Australia 2004, Part 3: Daintree

Daintree Cape Tribulation Heritage Lodge

I was so looking forward to our four nights on Cape Tribulation in Daintree National Park, Queensland, where the rainforest comes right down to the sea. It was indeed beautiful, but our nights were reduced to three after the unscheduled stop in Cairns to patch me up after breaking two metatarsals. We manged a trip on the Daintree River Train to see crocodiles, but otherwise our time in Cape Trib consisted largely of driving around looking for places where the road was near enough to the sea for me to glimpse it. There was nearly always a strip of forest between them, and we only found one place where the path was short enough, and smooth enough, for me to make it onto the beach. I did insist, however, that John had time each day to do something without having to look after me, hence the horse-riding picture. Meanwhile, I relaxed on our veranda.

We left Cape Trib via the coast road – the 4WD-only Bloomfield Track – on our way north to Cooktown. In the pictures below, the “road” disappears into the river. It was a very bumpy ride!

About 28km from Cooktown, the track links with the “inland route” by which we would travel back a few days later. On this section, we stopped at Black Mountain National Park with its thousands of precarious looking square, black granite boulders. The mountain is known to Aboriginal people as Kalcajagga, or Place of the Spears. As with most sights, I enjoyed it from the front seat of the car.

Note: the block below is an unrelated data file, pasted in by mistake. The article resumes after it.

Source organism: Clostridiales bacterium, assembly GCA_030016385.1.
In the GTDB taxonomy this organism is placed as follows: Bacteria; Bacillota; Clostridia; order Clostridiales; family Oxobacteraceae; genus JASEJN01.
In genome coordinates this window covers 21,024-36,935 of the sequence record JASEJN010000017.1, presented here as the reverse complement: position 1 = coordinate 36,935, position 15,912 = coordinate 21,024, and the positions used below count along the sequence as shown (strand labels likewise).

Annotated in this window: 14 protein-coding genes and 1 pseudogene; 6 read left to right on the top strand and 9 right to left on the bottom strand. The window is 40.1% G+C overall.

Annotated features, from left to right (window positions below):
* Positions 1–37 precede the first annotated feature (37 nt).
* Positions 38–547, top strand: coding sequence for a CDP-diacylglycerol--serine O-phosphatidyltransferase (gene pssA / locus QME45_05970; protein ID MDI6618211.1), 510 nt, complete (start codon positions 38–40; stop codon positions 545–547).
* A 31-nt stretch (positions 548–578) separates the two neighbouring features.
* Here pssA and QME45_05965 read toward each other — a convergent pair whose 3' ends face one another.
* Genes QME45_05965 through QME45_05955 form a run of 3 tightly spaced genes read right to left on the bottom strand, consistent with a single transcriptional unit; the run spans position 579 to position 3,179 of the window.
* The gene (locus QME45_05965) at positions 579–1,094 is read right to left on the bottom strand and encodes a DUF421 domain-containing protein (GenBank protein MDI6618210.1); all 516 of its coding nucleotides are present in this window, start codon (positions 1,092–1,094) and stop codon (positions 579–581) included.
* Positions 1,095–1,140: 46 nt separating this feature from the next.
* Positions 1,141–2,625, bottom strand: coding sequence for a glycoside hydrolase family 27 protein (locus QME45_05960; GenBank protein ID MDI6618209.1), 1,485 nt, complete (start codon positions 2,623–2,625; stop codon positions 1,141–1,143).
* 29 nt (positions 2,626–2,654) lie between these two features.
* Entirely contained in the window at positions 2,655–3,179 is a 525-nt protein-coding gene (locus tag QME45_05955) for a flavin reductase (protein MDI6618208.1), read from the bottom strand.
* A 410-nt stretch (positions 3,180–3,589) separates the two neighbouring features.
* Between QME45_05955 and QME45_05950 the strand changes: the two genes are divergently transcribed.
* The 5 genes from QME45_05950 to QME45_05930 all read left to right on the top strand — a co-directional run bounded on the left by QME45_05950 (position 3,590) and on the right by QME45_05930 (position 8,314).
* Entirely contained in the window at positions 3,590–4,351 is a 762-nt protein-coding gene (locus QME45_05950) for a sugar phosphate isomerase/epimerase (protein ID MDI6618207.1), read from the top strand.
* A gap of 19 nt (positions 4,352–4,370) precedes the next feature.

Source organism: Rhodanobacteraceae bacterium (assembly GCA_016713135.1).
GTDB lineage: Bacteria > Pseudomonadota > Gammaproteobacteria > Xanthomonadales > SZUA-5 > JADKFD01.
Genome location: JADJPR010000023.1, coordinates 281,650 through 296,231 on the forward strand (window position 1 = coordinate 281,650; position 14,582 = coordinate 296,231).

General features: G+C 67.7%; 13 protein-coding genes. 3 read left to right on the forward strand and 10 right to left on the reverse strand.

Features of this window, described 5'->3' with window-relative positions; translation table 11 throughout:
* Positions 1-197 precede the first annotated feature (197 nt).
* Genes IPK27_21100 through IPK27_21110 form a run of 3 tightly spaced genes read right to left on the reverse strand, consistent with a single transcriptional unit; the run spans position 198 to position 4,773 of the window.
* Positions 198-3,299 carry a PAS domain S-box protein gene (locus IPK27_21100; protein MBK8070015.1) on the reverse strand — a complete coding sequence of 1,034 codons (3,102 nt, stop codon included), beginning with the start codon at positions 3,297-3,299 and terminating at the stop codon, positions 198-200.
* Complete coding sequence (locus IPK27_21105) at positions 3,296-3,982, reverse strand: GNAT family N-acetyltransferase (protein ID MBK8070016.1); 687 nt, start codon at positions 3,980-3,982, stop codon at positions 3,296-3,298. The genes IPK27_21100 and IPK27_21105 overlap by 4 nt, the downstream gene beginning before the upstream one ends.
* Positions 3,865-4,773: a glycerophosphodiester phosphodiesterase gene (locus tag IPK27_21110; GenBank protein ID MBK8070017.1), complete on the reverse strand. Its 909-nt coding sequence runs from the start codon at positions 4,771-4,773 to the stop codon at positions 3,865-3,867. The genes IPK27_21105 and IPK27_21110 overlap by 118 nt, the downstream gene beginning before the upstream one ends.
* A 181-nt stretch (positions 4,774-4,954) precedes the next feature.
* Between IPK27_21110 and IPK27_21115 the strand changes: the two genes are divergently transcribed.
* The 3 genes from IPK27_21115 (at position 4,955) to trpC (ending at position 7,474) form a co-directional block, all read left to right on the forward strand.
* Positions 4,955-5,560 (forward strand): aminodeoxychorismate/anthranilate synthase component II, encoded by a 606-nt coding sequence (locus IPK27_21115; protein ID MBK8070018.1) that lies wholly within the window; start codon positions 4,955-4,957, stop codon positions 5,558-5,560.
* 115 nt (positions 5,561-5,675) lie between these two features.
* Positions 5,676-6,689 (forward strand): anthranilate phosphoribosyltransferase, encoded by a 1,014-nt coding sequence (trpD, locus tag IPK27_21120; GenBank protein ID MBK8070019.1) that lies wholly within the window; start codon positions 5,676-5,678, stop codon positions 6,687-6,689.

Shortly after this, we arrived in Cooktown for a three night stay.

D is for Daintree

In 2004 we made our first, and so far only, trip to Australia. I was so looking forward to our four nights on Cape Tribulation in Daintree National Park, Queensland, where the rainforest comes right down to the sea. It was indeed beautiful, but our nights were reduced to three after an unscheduled stop in Cairns to patch me up after breaking two metatarsals. I spent the rest of the holiday in plaster up to the knee, on crutches, unable to put my left foot on the ground. Our time in Cape Trib consisted largely of driving around looking for places where the road was near enough to the sea for me to glimpse it – there was nearly always a strip of forest between them, and we only found one place where the path was short enough, and smooth enough, for me to make it onto the beach. I did insist, however, that John had time each day to do something without having to look after me, hence the horse-riding picture.

We left Cape Trib via the coast road – the 4WD-only Bloomfield Track – on our way north to Cooktown. In the pictures below, the “road” disappears into the river. It was a bumpy ride!